Blockchain is an emerging technology that’s poised to permanently change many industries, including accounting. It’s a digital, decentralized transaction ledger, available to the public, that uses mathematics and cryptography to verify continual transactions. Due to its structure, blockchain eliminates the need for middlemen in transactions, and in most cases, removes the need for “trust” to be a part of transactions.
How Does Blockchain Affect the Accounting Industry?
There are potentially dozens of ways that blockchain technology can disrupt accounting and force it to evolve. Not all accountants will disappear, but a vast majority of low-level accounting jobs could be eliminated. Because blockchain might lead to an economy where all transactions are publicly posted on the ledger, the days of clients sending boxes of miscellaneous receipts and papers to an accountant may become a thing of the past. Low-level data collection and entry into systems could become automatic. In the same light, the entire auditing process could become magnitudes simpler because of the blockchain ledger since all financial data is readily available and already verified.
The trend in accounting caused by blockchain is one of real-time continuous analysis. Top-level accountants may simply watch clients’ financial health from a remote screen, and with no anomalies or errors to find, simply provide guidance on future financial habits. Blockchain also has the potential to eliminate the need to prepare and file tax returns. Technically, blockchain gives governments the ability to collect all tax data on each individual, ensuring that proper taxes are paid to the exact penny.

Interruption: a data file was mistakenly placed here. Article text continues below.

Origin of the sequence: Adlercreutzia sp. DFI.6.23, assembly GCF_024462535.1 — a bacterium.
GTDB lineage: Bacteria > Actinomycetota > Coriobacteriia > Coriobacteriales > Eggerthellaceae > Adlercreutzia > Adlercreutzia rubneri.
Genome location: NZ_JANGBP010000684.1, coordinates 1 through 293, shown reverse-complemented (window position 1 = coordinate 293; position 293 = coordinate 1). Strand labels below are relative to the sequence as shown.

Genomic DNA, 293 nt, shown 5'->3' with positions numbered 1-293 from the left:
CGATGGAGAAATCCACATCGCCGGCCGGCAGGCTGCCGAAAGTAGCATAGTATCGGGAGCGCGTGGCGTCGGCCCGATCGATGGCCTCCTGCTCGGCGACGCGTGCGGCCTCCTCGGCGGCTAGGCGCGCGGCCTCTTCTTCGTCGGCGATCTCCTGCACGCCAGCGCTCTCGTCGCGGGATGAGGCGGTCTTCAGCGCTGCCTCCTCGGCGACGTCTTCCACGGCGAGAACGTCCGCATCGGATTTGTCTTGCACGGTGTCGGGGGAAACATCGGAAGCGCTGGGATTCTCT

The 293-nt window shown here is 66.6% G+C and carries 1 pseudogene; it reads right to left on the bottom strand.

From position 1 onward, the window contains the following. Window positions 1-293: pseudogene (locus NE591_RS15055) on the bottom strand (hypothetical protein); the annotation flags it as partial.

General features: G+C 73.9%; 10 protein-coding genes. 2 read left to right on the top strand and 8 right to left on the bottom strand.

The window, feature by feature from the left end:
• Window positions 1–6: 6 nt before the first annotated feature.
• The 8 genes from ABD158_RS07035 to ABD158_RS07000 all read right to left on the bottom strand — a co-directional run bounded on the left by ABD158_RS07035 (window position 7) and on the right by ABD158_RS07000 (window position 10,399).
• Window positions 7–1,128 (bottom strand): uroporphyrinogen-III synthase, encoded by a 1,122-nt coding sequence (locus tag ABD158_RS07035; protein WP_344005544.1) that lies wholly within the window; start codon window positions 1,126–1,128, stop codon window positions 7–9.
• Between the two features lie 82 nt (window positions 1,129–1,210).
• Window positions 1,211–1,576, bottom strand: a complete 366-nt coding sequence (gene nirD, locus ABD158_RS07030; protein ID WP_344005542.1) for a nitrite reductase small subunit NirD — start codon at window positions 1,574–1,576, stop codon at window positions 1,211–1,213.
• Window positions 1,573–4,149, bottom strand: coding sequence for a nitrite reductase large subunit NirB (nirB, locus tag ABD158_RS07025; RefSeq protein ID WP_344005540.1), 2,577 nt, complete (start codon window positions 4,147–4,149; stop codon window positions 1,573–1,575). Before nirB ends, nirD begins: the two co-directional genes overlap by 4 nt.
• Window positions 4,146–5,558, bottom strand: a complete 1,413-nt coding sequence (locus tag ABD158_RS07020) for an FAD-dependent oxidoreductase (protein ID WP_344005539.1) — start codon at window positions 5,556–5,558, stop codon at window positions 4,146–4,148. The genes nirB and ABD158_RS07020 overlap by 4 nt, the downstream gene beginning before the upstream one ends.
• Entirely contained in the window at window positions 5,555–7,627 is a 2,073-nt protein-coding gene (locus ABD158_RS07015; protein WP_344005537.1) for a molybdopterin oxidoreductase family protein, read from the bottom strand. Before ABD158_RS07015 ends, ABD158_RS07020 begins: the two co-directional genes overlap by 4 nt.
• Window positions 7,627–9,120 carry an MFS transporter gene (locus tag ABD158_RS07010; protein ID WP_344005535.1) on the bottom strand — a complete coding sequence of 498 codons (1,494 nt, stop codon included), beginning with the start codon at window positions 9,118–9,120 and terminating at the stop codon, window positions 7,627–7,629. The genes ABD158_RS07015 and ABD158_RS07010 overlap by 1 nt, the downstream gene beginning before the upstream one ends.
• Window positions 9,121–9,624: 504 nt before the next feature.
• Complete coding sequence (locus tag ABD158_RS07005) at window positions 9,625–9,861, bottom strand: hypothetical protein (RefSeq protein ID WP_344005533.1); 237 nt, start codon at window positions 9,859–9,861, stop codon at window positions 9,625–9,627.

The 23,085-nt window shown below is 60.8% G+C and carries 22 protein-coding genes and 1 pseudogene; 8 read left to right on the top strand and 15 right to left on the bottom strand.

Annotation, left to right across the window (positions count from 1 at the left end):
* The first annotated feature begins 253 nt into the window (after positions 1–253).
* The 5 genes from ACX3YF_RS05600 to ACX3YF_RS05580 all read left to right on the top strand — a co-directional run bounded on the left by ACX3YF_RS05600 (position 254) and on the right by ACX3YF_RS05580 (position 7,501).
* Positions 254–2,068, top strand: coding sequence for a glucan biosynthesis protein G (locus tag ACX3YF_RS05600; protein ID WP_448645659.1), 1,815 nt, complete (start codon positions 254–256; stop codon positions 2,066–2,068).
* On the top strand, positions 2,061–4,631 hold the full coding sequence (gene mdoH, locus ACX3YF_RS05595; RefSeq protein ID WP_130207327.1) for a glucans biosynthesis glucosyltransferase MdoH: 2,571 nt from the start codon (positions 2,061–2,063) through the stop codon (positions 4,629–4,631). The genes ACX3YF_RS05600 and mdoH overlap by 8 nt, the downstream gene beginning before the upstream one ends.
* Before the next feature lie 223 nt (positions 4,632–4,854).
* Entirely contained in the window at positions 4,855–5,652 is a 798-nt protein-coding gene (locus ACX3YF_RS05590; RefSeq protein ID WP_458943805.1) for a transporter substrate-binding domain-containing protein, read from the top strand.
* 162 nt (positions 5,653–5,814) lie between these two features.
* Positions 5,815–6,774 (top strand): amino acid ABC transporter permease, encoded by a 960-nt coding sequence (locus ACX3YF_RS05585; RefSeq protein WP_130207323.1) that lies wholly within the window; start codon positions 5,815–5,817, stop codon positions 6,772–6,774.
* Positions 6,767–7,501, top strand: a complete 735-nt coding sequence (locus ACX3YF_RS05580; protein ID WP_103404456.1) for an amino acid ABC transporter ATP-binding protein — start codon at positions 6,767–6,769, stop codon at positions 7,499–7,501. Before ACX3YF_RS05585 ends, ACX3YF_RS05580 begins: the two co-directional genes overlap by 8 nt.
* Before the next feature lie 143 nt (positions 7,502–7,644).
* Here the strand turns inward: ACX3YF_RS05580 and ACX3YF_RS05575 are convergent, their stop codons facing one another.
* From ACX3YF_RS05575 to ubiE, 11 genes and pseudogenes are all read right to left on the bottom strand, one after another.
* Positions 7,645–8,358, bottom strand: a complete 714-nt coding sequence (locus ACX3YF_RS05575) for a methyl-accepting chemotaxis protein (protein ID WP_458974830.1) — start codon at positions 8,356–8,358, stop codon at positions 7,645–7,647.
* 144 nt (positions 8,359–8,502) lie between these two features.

Some Miscellaneous Blockchain Information
Blockchain is mostly associated with cryptocurrencies, such as Bitcoin and Ethereum, and has gained the attention of financial professionals since many businesses are starting to accept cryptocurrencies as payment. It’s important to note that these cryptocurrencies are not blockchain. Blockchain is a separate technology and infrastructure that many cryptocurrencies run on as a platform.
Blockchains are secure databases that can be accessed via the internet, though the particular location depends on the blockchain in use. There are public blockchains, such as the one used by Bitcoin, and private permission-based blockchains used by many organizations. An important idea behind the blockchain, whether public or private, is the ability to access the information. A transaction on a blockchain has two security “keys” associated with it and a timestamp. Each side of the transaction has one of the keys, and to view the information on the blockchain, you must have one of the keys. To put it another way, anyone who does not have one of the keys can’t see the full details of the transaction, only that the transaction took place. Blockchain records cannot be altered, but once they are created, all the mathematics used to verify that the transaction is legitimate are done before the record is added to the ledger forever.
Blockchain is revolutionary and changing the way many industries operate. Though new ideas and technologies take some time to get adopted, it’s probably wise for accountants to start learning as much as possible about the technology. This new way of recording and verifying transactions is sure to eliminate some accounting roles, and the professionals who remain will likely need a basic to moderate idea of how blockchain works.